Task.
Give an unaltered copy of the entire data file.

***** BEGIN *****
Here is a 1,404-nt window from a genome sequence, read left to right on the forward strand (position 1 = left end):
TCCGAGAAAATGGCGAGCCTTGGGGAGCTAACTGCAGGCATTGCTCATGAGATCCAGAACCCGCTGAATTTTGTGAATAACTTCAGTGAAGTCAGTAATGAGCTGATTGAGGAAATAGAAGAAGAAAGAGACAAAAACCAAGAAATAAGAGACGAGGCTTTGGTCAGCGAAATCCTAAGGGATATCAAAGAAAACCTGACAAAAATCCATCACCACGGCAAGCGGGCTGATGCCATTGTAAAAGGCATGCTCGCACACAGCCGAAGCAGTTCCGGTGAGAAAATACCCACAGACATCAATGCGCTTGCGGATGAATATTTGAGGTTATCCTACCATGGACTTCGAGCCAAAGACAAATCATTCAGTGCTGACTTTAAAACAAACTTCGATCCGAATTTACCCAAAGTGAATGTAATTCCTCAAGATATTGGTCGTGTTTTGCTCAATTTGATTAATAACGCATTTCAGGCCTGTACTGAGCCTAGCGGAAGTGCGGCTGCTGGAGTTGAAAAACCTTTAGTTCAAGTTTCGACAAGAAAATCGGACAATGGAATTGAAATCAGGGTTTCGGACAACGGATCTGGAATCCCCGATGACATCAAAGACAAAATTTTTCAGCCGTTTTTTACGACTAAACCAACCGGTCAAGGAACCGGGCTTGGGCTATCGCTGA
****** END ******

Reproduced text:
Here is a 1,404-nt window from a genome sequence, read left to right on the forward strand (position 1 = left end):
TCCGAGAAAATGGCGAGCCTTGGGGAGCTAACTGCAGGCATTGCTCATGAGATCCAGAACCCGCTGAATTTTGTGAATAACTTCAGTGAAGTCAGTAATGAGCTGATTGAGGAAATAGAAGAAGAAAGAGACAAAAACCAAGAAATAAGAGACGAGGCTTTGGTCAGCGAAATCCTAAGGGATATCAAAGAAAACCTGACAAAAATCCATCACCACGGCAAGCGGGCTGATGCCATTGTAAAAGGCATGCTCGCACACAGCCGAAGCAGTTCCGGTGAGAAAATACCCACAGACATCAATGCGCTTGCGGATGAATATTTGAGGTTATCCTACCATGGACTTCGAGCCAAAGACAAATCATTCAGTGCTGACTTTAAAACAAACTTCGATCCGAATTTACCCAAAGTGAATGTAATTCCTCAAGATATTGGTCGTGTTTTGCTCAATTTGATTAATAACGCATTTCAGGCCTGTACTGAGCCTAGCGGAAGTGCGGCTGCTGGAGTTGAAAAACCTTTAGTTCAAGTTTCGACAAGAAAATCGGACAATGGAATTGAAATCAGGGTTTCGGACAACGGATCTGGAATCCCCGATGACATCAAAGACAAAATTTTTCAGCCGTTTTTTACGACTAAACCAACCGGTCAAGGAACCGGGCTTGGGCTATCGCTGA